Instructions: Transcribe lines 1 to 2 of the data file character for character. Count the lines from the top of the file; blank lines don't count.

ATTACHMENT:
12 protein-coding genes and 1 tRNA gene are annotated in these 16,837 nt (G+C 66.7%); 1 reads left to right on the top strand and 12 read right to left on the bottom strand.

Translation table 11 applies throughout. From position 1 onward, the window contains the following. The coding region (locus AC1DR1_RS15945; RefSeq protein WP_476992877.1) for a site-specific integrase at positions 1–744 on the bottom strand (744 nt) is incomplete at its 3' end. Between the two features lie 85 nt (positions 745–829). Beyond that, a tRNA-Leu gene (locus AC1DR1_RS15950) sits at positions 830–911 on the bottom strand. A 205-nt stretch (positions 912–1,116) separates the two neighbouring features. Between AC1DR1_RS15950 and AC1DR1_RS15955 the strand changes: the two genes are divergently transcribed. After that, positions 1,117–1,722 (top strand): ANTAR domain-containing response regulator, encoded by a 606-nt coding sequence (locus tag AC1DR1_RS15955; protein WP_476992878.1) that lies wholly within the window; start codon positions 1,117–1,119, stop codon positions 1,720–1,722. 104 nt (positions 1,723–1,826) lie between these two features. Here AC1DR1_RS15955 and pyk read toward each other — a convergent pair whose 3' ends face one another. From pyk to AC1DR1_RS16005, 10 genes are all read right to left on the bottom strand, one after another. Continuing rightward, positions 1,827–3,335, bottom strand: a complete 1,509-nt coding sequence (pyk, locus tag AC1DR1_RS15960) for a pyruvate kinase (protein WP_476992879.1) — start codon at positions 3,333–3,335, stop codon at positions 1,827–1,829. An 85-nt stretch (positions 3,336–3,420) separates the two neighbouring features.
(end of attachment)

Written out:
12 protein-coding genes and 1 tRNA gene are annotated in these 16,837 nt (G+C 66.7%); 1 reads left to right on the top strand and 12 read right to left on the bottom strand.

Translation table 11 applies throughout. From position 1 onward, the window contains the following. The coding region (locus AC1DR1_RS15945; RefSeq protein WP_476992877.1) for a site-specific integrase at positions 1–744 on the bottom strand (744 nt) is incomplete at its 3' end. Between the two features lie 85 nt (positions 745–829). Beyond that, a tRNA-Leu gene (locus AC1DR1_RS15950) sits at positions 830–911 on the bottom strand. A 205-nt stretch (positions 912–1,116) separates the two neighbouring features. Between AC1DR1_RS15950 and AC1DR1_RS15955 the strand changes: the two genes are divergently transcribed. After that, positions 1,117–1,722 (top strand): ANTAR domain-containing response regulator, encoded by a 606-nt coding sequence (locus tag AC1DR1_RS15955; protein WP_476992878.1) that lies wholly within the window; start codon positions 1,117–1,119, stop codon positions 1,720–1,722. 104 nt (positions 1,723–1,826) lie between these two features. Here AC1DR1_RS15955 and pyk read toward each other — a convergent pair whose 3' ends face one another. From pyk to AC1DR1_RS16005, 10 genes are all read right to left on the bottom strand, one after another. Continuing rightward, positions 1,827–3,335, bottom strand: a complete 1,509-nt coding sequence (pyk, locus tag AC1DR1_RS15960) for a pyruvate kinase (protein WP_476992879.1) — start codon at positions 3,333–3,335, stop codon at positions 1,827–1,829. An 85-nt stretch (positions 3,336–3,420) separates the two neighbouring features.